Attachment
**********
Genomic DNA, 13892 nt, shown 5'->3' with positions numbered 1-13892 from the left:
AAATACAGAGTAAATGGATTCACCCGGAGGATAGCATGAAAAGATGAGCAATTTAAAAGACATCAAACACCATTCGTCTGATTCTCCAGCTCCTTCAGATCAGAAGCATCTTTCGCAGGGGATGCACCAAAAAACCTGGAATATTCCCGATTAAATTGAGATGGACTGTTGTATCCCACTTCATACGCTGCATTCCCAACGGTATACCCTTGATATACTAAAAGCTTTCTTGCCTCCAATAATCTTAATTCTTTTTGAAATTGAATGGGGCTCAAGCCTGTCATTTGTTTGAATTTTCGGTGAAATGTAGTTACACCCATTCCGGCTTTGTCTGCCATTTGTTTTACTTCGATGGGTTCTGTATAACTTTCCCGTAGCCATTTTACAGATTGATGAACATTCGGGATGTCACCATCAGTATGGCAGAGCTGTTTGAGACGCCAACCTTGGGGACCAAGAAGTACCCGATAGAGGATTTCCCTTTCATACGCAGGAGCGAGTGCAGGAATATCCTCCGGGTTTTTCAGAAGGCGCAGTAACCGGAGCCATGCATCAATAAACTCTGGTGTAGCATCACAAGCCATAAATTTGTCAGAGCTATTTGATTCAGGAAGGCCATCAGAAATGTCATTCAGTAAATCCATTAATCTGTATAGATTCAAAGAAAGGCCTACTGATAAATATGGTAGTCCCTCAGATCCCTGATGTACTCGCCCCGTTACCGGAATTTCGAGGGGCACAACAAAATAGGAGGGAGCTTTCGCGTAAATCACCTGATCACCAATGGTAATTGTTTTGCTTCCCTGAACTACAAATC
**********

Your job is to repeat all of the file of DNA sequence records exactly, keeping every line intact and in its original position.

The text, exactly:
Genomic DNA, 13892 nt, shown 5'->3' with positions numbered 1-13892 from the left:
AAATACAGAGTAAATGGATTCACCCGGAGGATAGCATGAAAAGATGAGCAATTTAAAAGACATCAAACACCATTCGTCTGATTCTCCAGCTCCTTCAGATCAGAAGCATCTTTCGCAGGGGATGCACCAAAAAACCTGGAATATTCCCGATTAAATTGAGATGGACTGTTGTATCCCACTTCATACGCTGCATTCCCAACGGTATACCCTTGATATACTAAAAGCTTTCTTGCCTCCAATAATCTTAATTCTTTTTGAAATTGAATGGGGCTCAAGCCTGTCATTTGTTTGAATTTTCGGTGAAATGTAGTTACACCCATTCCGGCTTTGTCTGCCATTTGTTTTACTTCGATGGGTTCTGTATAACTTTCCCGTAGCCATTTTACAGATTGATGAACATTCGGGATGTCACCATCAGTATGGCAGAGCTGTTTGAGACGCCAACCTTGGGGACCAAGAAGTACCCGATAGAGGATTTCCCTTTCATACGCAGGAGCGAGTGCAGGAATATCCTCCGGGTTTTTCAGAAGGCGCAGTAACCGGAGCCATGCATCAATAAACTCTGGTGTAGCATCACAAGCCATAAATTTGTCAGAGCTATTTGATTCAGGAAGGCCATCAGAAATGTCATTCAGTAAATCCATTAATCTGTATAGATTCAAAGAAAGGCCTACTGATAAATATGGTAGTCCCTCAGATCCCTGATGTACTCGCCCCGTTACCGGAATTTCGAGGGGCACAACAAAATAGGAGGGAGCTTTCGCGTAAATCACCTGATCACCAATGGTAATTGTTTTGCTTCCCTGAACTACAAATC